Mindfulness is a word used to describe being present in the moment, and often used in context of meditation to improve mindfulness. Jon Kabat-Zinn, PhD founded the Center for Mindfulness in Medicine, Health Care, and Society at our neighboring UMASS Medical School. Mindfulness exercises have been associated with stress reduction, increases in psychological hardiness, and a greater sense of coherence, along with reductions in pain and anxiety. New research now demonstrates structural changes in the brains of people who go through an 8-week training program, with increases in gray matter concentration in brain regions involved in learning and memory processes, emotion regulation, self-referential processing, and perspective-taking. This is amazing!
So I am interested in reconciling this body of research with the research on multitasking and being “wired.” How many of you are guilty of replying to e-mail on your smartphone while at a meeting? Recent research using functional MRI shows that humans really cannot do more than one thing at a time. Rather, we are just really good at switching from one task to another. But while doing the “other” we are not doing the first thing at all. As one researcher said: “Switching from task to task, you think you're actually paying attention to everything around you at the same time. But you're actually not.”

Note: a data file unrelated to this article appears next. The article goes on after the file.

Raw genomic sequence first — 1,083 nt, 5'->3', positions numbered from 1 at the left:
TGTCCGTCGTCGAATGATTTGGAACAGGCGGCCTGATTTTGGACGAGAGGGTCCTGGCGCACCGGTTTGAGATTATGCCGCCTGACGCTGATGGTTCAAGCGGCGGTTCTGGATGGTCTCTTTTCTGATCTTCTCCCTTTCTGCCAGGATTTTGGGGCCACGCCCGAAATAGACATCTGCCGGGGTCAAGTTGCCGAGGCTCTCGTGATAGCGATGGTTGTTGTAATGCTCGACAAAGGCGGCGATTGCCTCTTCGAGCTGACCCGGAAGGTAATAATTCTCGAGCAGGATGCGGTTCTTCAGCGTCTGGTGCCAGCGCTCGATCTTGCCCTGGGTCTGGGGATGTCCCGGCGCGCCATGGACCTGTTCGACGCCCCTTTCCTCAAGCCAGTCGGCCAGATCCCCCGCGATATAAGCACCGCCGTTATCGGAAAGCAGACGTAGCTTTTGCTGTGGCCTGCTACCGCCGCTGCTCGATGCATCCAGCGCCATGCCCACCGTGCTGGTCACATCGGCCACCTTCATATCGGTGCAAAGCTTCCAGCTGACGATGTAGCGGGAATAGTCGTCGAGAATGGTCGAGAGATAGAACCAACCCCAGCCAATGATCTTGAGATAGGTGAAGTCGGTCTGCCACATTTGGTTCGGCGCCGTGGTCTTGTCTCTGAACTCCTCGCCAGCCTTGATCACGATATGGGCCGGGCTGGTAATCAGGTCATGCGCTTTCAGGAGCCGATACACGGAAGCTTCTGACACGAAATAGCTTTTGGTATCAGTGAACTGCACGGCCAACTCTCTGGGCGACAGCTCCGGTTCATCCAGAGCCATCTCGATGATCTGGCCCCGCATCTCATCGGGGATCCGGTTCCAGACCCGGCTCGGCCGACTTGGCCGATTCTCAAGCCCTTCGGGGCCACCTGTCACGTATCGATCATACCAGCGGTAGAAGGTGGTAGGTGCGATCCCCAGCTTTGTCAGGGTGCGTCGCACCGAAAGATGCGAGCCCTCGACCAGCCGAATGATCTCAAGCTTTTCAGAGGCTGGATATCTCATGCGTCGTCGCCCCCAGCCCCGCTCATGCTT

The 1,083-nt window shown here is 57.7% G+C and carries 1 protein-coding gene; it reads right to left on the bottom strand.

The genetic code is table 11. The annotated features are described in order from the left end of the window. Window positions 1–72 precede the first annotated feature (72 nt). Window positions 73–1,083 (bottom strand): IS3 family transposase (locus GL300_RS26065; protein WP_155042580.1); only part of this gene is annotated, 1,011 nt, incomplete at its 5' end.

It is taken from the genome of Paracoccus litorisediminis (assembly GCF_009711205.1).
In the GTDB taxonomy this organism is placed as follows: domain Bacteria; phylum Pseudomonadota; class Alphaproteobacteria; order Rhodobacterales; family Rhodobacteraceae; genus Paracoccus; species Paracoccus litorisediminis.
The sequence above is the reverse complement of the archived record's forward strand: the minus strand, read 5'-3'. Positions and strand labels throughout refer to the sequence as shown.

This is why it's so dangerous to text while driving. During the 4 or 5 seconds it takes to read or write a text, the car is moving several football fields in distance, and the driver is actually not attending to the driving at all. So why do we do these crazy things? Thank your brain, and the dopamine system. Researchers have demonstrated that the process of “seeking” when one is stimulated by incoming information, such as texts and e-mails, produces a small squirt of dopamine. This induces a sense of pleasure. Drugs like cocaine and amphetamines stimulate the same neurochemical response. So the label “Crackberry,” is actually not that far off … neurochemically.
So what’s the connection between these two concepts? Well, in my own experience, and now in research experiments, mindfulness actually reduces the urge to multitask, allowing people to stay on task longer and improve memory, in contrast to the destructive consequences of multitasking: People lose the skill and the will to maintain concentration.
So how do I translate this for myself? Meditate more, e-mail less. Get out in the woods or on my bike- and leave the iPhone at home….
Ellen Kaufman, MD, Director of Medical Education at Cooley Dickinson Hospital, teaches mindfulness-based stress reduction locally. Find out more.